Historic Jefferson, Texas

Nestled deep in the Piney Woods of East Texas, is the quaint village of Jefferson, Texas.  Jefferson is more Louisiana then West Texas, more New Orleans then Dallas.  A walk through the brick lined streets of historic Jefferson, Texas is a stroll through the antebellum days of the Deep South.

Jefferson is a town lost in time.

Jefferson was once the second largest city in Texas and was as deep into the Frontier West that the steamboats could travel from New Orleans.  A bustling port town, the area that now houses the shops and restaurants in downtown Jefferson, was a seedy wharf full of brothels, taverns and gambling halls.  Gunfights and duels at sunset were common affairs and no self respecting citizen would find themselves in this part of town without having business here.

This violent past is the reason why historic Jefferson, Texas is considered to be the most haunted city in the state.

The steamboats no longer travel to Jefferson and the Dallas Street Wharf’s have long ago been reclaimed by nature.  The hustle and bustle of this important city of commerce is gone and historic Jefferson, Texas is now a town of only 2,000 people.

Today, this now quiet town stands as a testament to it’s past. Old antebellum homes have been lovingly restored by their owners and are often offered for tours. The brothels and warehouses of Jefferson’s unruly past, are now cute shops and amazing restaurants. The courtrooms and jail houses of yesteryear now house museums.  The brothels and gambling halls are long gone and this gentile town is now considered to the Bed and Breakfast capitol of Texas.

The Big Cypress Bayou still winds it’s way through the Historic Riverfront District but its been since 1904 since a steamboat docked in the famed Port of Jefferson. The river, much like the town it supports, is much smaller then it was in Jefferson’s heyday.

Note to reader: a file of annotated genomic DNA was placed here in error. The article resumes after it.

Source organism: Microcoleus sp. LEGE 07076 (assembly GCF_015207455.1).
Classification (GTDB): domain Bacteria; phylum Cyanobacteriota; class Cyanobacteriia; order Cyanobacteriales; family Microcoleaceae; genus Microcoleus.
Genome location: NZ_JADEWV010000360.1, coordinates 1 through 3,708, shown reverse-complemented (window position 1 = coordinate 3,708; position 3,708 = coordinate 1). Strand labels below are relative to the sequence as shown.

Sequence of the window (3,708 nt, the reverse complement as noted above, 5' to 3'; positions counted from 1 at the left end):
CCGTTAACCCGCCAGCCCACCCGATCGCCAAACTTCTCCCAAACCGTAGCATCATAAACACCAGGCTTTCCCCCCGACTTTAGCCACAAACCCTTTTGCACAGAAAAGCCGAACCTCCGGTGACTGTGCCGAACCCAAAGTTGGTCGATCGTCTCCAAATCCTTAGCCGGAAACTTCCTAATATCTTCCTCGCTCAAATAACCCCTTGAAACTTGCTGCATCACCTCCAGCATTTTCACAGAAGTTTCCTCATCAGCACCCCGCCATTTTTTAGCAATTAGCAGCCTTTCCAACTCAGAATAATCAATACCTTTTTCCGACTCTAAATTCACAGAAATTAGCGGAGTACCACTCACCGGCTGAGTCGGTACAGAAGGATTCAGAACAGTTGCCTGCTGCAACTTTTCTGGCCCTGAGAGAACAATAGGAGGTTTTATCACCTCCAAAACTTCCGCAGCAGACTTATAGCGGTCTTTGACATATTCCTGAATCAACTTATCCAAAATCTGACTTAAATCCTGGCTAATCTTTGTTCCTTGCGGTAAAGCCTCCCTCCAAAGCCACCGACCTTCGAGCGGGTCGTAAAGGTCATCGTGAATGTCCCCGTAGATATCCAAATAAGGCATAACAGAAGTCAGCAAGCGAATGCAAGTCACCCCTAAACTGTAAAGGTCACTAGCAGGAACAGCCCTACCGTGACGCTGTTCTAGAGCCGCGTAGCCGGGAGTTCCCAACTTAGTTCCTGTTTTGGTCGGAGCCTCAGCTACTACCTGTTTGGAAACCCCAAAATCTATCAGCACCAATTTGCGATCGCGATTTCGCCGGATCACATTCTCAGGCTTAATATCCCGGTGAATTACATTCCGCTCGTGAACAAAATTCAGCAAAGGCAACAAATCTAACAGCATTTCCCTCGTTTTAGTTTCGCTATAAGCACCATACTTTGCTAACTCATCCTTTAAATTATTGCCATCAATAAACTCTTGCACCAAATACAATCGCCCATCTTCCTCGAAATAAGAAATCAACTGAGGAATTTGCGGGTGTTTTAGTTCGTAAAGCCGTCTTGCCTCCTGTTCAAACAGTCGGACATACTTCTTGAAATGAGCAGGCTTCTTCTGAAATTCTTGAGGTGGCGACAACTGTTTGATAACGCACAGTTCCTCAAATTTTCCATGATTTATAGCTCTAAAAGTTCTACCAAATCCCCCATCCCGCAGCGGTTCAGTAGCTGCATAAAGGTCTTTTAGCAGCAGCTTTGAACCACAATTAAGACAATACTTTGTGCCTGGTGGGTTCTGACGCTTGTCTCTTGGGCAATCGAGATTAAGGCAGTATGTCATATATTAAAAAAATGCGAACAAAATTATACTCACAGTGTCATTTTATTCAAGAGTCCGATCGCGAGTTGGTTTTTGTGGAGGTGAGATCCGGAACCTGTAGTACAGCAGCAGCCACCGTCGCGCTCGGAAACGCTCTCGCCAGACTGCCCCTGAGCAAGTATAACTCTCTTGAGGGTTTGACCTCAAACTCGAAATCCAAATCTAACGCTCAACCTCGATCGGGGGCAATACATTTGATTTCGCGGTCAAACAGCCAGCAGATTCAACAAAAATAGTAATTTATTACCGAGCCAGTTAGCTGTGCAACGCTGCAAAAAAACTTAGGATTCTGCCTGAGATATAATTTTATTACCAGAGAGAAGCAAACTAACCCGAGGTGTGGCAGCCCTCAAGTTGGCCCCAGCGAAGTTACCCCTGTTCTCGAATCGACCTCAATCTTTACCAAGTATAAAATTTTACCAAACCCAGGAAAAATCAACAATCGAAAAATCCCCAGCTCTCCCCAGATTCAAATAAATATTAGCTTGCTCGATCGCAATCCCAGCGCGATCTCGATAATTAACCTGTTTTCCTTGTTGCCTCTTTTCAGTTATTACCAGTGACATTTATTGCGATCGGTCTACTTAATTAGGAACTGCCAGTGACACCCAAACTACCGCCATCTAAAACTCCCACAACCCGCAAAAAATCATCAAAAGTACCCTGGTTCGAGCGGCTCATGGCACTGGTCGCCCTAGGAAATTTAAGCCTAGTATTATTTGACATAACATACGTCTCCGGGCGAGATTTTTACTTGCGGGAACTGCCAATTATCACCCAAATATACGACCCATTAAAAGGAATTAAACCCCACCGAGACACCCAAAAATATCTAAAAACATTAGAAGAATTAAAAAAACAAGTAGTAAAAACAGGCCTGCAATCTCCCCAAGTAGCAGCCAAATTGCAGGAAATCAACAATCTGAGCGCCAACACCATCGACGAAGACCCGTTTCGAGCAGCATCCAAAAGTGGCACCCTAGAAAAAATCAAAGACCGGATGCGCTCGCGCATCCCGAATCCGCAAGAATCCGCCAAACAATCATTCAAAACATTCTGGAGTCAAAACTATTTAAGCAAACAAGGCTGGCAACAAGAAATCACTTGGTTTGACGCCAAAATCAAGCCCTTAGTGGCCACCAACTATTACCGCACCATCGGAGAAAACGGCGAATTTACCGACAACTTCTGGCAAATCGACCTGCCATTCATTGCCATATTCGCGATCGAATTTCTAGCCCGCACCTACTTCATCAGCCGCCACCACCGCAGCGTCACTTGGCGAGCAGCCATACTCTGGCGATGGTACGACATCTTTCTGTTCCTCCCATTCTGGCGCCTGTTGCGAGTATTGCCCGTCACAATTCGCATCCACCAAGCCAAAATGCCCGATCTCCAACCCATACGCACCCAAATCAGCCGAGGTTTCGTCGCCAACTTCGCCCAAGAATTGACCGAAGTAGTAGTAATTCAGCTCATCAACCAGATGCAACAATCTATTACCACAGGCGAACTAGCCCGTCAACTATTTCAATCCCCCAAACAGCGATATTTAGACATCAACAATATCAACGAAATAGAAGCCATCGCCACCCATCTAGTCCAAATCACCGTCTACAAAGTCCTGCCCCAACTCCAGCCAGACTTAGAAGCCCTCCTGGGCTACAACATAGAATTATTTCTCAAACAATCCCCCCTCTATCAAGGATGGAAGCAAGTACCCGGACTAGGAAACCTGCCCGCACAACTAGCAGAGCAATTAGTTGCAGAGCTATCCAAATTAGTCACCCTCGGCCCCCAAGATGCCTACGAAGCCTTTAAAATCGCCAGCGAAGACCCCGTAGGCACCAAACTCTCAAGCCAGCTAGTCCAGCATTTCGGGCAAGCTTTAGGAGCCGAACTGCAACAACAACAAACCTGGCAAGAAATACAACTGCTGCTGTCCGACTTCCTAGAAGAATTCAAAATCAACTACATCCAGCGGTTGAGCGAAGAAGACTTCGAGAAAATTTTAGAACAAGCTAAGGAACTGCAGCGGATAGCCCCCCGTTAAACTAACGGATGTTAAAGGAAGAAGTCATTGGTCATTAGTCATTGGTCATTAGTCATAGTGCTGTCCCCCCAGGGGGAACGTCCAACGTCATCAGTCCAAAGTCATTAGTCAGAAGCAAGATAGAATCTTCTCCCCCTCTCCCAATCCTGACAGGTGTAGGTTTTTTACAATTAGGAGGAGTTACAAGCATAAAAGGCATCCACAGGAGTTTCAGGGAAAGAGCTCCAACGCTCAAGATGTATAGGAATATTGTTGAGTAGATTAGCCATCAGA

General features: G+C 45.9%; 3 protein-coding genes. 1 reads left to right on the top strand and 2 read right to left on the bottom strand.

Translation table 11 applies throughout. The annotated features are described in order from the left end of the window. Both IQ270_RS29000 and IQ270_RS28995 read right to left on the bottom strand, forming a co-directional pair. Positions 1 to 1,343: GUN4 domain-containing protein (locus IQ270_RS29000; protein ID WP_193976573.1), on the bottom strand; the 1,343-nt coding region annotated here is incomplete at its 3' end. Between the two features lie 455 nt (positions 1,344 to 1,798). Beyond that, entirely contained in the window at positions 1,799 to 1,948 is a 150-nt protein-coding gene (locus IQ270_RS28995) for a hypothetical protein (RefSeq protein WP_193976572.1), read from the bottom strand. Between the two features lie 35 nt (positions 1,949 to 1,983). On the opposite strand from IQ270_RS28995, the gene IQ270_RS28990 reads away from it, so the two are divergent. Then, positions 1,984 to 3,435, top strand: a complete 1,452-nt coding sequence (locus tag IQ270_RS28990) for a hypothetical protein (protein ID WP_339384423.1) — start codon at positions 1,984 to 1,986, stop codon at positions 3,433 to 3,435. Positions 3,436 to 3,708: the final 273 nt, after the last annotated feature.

The city of Jefferson, in partnership with the Army Corps of Engineers, is restoring the natural wetlands along the banks of the Big Cypress Bayou to it’s natural state. By the end of 2013, visitors should be able to walk along these historic banks and enjoy the natural beauty that this old bayou has to offer. New boat ramps are being installed and an amphitheater is being built.

Once again, the Big Cypress Bayou and historic Jefferson, Texas are destinations for people from all over the world.

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Jefferson Train Video

King of Spades Playing Card

The boat crews on the historic stern-wheelers were often illiterate and could not read the destination cities on the cargo. So a system of playing cards was designed to represent different cities. Jefferson was known as the King of Spades.

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